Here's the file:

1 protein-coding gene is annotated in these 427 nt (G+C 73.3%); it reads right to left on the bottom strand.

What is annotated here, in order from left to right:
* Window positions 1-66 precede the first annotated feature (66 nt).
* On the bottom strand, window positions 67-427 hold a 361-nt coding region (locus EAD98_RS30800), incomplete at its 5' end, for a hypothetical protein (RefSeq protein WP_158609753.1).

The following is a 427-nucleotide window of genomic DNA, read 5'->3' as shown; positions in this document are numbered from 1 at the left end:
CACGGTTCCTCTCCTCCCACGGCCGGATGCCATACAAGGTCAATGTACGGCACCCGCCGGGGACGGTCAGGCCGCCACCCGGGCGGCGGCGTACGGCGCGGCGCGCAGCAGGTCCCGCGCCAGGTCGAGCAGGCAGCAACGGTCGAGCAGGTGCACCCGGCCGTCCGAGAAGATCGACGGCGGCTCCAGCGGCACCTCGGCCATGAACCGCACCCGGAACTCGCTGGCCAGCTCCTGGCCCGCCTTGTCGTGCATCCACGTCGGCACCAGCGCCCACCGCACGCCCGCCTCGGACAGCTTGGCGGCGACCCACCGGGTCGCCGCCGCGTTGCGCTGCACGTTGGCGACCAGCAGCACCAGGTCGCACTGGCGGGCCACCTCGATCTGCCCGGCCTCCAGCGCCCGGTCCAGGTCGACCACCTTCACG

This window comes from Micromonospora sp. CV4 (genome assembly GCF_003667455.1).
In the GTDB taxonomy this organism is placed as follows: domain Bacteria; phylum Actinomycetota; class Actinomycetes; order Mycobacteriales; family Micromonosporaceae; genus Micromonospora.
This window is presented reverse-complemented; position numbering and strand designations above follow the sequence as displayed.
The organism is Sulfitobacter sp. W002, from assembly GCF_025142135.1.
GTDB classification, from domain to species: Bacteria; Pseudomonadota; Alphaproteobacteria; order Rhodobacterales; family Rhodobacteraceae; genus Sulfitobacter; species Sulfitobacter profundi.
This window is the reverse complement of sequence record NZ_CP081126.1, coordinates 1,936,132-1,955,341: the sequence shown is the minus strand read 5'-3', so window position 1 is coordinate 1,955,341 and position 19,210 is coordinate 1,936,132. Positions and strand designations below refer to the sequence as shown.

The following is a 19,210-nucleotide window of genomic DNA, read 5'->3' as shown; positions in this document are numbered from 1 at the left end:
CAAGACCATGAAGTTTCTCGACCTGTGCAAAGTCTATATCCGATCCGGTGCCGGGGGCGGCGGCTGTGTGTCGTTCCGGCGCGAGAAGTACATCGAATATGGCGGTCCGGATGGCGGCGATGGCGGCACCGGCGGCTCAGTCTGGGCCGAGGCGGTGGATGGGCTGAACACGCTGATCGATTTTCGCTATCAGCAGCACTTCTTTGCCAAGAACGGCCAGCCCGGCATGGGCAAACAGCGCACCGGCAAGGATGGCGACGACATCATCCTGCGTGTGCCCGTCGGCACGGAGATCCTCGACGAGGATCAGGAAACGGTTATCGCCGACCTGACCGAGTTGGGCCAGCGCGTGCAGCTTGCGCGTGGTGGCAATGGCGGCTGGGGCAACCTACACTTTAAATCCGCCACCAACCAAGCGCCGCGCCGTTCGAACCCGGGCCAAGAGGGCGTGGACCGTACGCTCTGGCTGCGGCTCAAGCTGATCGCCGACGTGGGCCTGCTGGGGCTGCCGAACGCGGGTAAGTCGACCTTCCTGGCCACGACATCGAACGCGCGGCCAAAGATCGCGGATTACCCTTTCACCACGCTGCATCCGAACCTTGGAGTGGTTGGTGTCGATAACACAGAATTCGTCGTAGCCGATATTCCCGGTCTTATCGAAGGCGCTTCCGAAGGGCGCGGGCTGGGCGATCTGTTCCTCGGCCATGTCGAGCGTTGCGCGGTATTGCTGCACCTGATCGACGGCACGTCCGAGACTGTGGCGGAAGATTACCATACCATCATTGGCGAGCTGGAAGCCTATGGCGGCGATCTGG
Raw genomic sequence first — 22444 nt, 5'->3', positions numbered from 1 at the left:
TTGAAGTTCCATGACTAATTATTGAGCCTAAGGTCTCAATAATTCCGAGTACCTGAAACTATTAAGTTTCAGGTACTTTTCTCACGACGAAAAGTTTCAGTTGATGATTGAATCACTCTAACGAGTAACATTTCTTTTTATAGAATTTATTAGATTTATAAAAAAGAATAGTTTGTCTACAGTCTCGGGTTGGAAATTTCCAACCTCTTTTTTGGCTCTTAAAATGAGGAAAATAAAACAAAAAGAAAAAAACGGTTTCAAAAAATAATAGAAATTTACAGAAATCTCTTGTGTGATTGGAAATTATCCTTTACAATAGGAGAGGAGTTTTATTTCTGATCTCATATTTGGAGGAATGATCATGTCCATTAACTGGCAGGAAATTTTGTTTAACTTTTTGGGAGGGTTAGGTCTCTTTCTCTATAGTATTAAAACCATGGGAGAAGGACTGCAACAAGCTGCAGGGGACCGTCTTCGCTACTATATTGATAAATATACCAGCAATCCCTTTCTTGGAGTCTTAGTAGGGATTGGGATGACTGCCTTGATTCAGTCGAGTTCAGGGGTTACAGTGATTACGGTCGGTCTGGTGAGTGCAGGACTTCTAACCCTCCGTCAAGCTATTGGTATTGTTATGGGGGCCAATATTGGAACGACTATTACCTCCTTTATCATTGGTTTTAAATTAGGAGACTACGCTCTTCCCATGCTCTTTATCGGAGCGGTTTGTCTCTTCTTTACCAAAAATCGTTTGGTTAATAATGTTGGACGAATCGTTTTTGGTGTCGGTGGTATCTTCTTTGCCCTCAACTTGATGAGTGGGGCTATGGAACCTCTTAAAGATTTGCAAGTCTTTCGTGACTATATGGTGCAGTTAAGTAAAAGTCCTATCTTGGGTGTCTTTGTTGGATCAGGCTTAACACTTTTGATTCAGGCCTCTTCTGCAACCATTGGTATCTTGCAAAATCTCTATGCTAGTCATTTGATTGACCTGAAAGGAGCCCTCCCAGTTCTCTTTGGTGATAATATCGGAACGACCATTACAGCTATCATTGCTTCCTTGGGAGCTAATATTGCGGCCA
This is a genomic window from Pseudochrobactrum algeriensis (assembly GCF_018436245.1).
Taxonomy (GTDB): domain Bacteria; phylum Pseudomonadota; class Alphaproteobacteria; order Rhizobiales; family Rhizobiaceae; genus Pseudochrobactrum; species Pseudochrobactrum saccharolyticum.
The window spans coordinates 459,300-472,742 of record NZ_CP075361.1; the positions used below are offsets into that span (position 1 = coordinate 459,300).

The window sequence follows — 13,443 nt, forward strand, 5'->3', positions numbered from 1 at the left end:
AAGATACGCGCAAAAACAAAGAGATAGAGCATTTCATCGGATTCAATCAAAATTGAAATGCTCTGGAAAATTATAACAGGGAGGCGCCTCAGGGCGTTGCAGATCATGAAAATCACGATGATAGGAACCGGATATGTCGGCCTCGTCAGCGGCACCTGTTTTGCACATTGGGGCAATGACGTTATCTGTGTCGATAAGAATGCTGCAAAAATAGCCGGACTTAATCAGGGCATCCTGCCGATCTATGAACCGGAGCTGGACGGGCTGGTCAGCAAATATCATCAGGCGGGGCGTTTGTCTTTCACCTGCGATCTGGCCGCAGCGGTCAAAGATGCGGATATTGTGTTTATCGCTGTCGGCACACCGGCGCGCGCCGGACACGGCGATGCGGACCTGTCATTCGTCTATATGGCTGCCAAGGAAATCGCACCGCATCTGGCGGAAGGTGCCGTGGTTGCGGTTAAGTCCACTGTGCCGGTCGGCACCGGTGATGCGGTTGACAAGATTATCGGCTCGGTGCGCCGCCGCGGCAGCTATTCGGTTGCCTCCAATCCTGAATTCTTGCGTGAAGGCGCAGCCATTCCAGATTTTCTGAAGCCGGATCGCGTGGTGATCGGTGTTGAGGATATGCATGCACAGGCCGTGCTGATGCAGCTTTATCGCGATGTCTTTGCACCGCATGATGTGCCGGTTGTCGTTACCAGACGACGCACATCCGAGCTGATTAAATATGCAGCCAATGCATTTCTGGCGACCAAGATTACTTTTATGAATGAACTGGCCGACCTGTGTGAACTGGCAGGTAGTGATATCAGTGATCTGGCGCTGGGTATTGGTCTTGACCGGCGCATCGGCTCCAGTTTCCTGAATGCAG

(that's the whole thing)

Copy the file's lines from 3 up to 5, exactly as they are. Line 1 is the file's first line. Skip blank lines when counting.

* Window positions 1-66 precede the first annotated feature (66 nt).
* On the bottom strand, window positions 67-427 hold a 361-nt coding region (locus EAD98_RS30800), incomplete at its 5' end, for a hypothetical protein (RefSeq protein WP_158609753.1).

The following is a 427-nucleotide window of genomic DNA, read 5'->3' as shown; positions in this document are numbered from 1 at the left end: